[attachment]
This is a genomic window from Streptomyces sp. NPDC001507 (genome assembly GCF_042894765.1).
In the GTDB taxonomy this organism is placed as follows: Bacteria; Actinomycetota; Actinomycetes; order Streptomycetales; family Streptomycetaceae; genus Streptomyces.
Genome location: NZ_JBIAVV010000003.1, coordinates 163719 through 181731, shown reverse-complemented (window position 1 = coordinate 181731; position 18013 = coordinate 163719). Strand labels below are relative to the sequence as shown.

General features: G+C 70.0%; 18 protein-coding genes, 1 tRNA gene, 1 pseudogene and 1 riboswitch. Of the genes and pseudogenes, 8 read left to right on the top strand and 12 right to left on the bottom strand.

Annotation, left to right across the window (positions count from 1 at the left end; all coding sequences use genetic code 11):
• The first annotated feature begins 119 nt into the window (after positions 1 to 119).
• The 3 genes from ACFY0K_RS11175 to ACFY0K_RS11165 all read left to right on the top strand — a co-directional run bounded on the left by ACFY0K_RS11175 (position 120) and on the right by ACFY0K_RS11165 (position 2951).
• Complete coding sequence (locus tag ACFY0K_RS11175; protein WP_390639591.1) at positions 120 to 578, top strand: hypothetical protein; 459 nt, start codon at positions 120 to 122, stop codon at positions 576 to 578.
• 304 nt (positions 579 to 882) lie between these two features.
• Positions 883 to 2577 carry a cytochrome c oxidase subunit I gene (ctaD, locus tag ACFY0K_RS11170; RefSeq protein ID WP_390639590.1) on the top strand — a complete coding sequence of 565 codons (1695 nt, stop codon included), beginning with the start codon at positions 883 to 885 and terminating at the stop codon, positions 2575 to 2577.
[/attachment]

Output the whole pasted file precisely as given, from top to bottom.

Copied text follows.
This is a genomic window from Streptomyces sp. NPDC001507 (genome assembly GCF_042894765.1).
In the GTDB taxonomy this organism is placed as follows: Bacteria; Actinomycetota; Actinomycetes; order Streptomycetales; family Streptomycetaceae; genus Streptomyces.
Genome location: NZ_JBIAVV010000003.1, coordinates 163719 through 181731, shown reverse-complemented (window position 1 = coordinate 181731; position 18013 = coordinate 163719). Strand labels below are relative to the sequence as shown.

General features: G+C 70.0%; 18 protein-coding genes, 1 tRNA gene, 1 pseudogene and 1 riboswitch. Of the genes and pseudogenes, 8 read left to right on the top strand and 12 right to left on the bottom strand.

Annotation, left to right across the window (positions count from 1 at the left end; all coding sequences use genetic code 11):
• The first annotated feature begins 119 nt into the window (after positions 1 to 119).
• The 3 genes from ACFY0K_RS11175 to ACFY0K_RS11165 all read left to right on the top strand — a co-directional run bounded on the left by ACFY0K_RS11175 (position 120) and on the right by ACFY0K_RS11165 (position 2951).
• Complete coding sequence (locus tag ACFY0K_RS11175; protein WP_390639591.1) at positions 120 to 578, top strand: hypothetical protein; 459 nt, start codon at positions 120 to 122, stop codon at positions 576 to 578.
• 304 nt (positions 579 to 882) lie between these two features.
• Positions 883 to 2577 carry a cytochrome c oxidase subunit I gene (ctaD, locus tag ACFY0K_RS11170; RefSeq protein ID WP_390639590.1) on the top strand — a complete coding sequence of 565 codons (1695 nt, stop codon included), beginning with the start codon at positions 883 to 885 and terminating at the stop codon, positions 2575 to 2577.